It was part of the same family as the well-known Triceratops, from which it derives part of its name. The second part of the name recognizes paleontologist Alan Titus for his years of research work in the Grand Staircase-Escalante National Monument.

The bones were discovered in 2006 by a University of Utah masters student, Eric Lund. Specimens are permanently housed and displayed at the museum at the University of Utah. Lund, who is now at Ohio University, is a co-author of the study with researchers Mark Loewen, Andrew Farke and Katherine Clayton.

Sampson is now vice president of research and collections at the Denver Museum of Nature & Science. He said researchers don't believe the large nose of the Nasutoceratops had anything to do with smell, since olfactory receptors were far back in the head.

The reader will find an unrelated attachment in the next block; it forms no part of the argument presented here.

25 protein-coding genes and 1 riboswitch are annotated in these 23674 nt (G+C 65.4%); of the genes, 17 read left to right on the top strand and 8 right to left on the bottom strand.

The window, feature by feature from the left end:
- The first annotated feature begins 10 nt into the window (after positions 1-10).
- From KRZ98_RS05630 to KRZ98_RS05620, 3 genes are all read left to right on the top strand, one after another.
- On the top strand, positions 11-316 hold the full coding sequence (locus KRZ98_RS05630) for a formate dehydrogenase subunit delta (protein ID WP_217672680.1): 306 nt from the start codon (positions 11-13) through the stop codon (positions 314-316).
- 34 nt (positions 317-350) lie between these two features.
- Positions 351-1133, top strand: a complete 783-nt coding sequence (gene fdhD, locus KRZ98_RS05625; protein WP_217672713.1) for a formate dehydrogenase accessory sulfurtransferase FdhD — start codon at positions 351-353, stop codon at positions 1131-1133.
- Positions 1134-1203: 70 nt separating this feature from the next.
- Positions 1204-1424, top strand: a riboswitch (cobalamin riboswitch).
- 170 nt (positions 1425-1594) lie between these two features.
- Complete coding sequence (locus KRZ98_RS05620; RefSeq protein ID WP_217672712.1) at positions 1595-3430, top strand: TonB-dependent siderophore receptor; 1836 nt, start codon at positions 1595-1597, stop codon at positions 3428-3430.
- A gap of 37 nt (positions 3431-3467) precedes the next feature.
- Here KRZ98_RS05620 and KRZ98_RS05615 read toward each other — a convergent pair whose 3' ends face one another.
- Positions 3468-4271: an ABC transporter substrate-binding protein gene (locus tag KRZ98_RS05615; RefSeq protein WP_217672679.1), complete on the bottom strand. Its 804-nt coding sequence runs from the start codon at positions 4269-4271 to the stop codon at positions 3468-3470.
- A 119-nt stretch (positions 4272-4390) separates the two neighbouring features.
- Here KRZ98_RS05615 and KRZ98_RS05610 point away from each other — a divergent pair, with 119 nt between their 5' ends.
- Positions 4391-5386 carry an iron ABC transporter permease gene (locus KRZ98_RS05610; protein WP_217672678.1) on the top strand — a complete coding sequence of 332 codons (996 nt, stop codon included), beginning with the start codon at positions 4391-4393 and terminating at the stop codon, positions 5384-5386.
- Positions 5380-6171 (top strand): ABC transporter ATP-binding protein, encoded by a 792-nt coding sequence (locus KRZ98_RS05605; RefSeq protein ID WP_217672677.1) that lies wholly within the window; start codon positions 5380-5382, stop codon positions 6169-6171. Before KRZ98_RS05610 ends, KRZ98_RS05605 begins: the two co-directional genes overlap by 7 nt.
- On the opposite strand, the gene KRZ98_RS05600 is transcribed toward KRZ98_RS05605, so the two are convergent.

Dinosaur paleontologist Scott Sampson, is shown making remarks as he stands next to a reconstruction of a Photo: Dinosaur paleontologist Scott Sampson stands next to a reconstruction of a "Nasutoceratops titusi." (AP Photo/Rick Bowmer)

Horned dinosaurs or "ceratopsids," were four-footed herbivores that lived during the late Cretaceous period, when the North American continent was split in two by waters of a warm shallow sea.

Bing: Most dangerous dinosaurs

Researchers call the western portion of the continent Laramidia. It now yields dinosaur digs and research sites from Alaska to Mexico.

Research was funded by the federal Bureau of Land Management, the National Science Foundation and the museums in Salt Lake City and Denver.